Solar-Tectic LLC of Briarcliff Manor, NY, USA says that the US Patent and Trademark Office has granted it US patent 15/205,316 ‘Method of Growing III-V Semiconductor Films for Tandem Solar Cells’ for high-efficiency and cost-effective solar cells made on glass or flexible plastic substrates for various industrial applications, such as rooftops to help charge battery-powered electric automobiles (EVs). The technology also promises to be useful in manufacturing light-emitting diode (LED). The inventor is CEO Ashok Chaudhari.
The patent (the first ever for a thin III-V layer on crystalline silicon thin-film) covers group III-V compounds such as gallium arsenide (GaAs) and indium gallium phosphide (InGaP) for the top layer, as well as all inorganic materials, including (silicon, germanium etc) for the bottom layer. In the patented technology, ultra-thin films of III-V materials and silicon (or germanium) replace expensive, thicker wafers, lowering costs dramatically.
III-V tandem (or multi-junction) cells fabricated on wafers such as silicon are being developed with high efficiencies of about ~30%. The highest dual-junction cell efficiency (32.8%) came from a tandem cell that stacked a layer of GaAs atop crystalline silicon. Manufacturing costs are expensive, especially if a germanium wafer is used as the bottom material in the two-layer tandem structure. To compete with low-cost silicon wafer technology (which comprises 90% of the global solar panel market), efficiencies must not only be as high as silicon wafers or greater (lab records of 21.7% and 26.7% for poly- and monocrystalline silicon-based cells, respectively) but manufacturing costs must also be lower.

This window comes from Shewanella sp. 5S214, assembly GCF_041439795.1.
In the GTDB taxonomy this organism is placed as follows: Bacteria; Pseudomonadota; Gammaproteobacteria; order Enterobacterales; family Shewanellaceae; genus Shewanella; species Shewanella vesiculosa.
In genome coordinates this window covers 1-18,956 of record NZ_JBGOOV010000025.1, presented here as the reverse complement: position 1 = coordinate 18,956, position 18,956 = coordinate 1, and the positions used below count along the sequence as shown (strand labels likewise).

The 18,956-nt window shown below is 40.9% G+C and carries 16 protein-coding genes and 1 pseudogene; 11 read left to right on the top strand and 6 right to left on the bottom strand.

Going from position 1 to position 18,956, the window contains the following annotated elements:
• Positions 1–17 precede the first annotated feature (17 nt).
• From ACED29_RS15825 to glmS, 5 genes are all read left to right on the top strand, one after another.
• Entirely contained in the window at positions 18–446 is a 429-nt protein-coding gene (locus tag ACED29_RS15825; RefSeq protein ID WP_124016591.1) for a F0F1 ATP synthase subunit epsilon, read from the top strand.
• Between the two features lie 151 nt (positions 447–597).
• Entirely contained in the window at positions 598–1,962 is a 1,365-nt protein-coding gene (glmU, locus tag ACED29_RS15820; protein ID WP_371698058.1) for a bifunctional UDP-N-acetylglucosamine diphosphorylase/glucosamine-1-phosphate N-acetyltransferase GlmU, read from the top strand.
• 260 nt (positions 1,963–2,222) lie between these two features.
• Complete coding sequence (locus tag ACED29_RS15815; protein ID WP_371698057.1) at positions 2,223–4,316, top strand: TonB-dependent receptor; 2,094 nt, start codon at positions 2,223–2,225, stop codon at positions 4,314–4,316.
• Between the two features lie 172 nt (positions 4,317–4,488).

Solar-Tectic says that this is achievable in the patented technology, which uses common industrial manufacturing processes and at low temperature. There is no wafer involved, which saves material and energy. Instead, a thin film allows precise control of growth parameters. A glass substrate instead of a wafer also allows for a bifacial cell design for increased efficiency.
A cost-effective ~30%-efficient III-V tandem solar cell in today’s market could dramatically reduce the balance of system (BoS) costs and reduce the need for fossil-fuel-generated electricity, says the firm. Silicon wafer technology based on polycrystalline or monocrystalline silicon could become obsolete, it adds.
Importantly, the entire patented process for the III-V tandem cell can be environmentally friendly, since non-toxic metals can be used to deposit the crystalline thin-film materials for both the bottom layer in the tandem configuration as well as in the top III-V layer, notes Solar-Tectic.
The firm adds that the technology also has great promise for LED manufacturing using, for example, gallium nitride.
Solar-Tectic has launched a Tandem Series of solar cell technologies, which includes a variety of different proven semiconductor photovoltaic materials for the top layer on silicon and/or germanium bottom layers. Recently, patents were also granted for a tin perovskite and germanium perovskite thin-film tandem solar cell.
The US International Trade Commission (ITC) ruling on 22 September means that it is likely that tariffs will be imposed on crystalline silicon wafers sold in the USA. However, these tariffs will not apply to thin-film solar cell technology such as Solar-Tectic’s, the firm notes.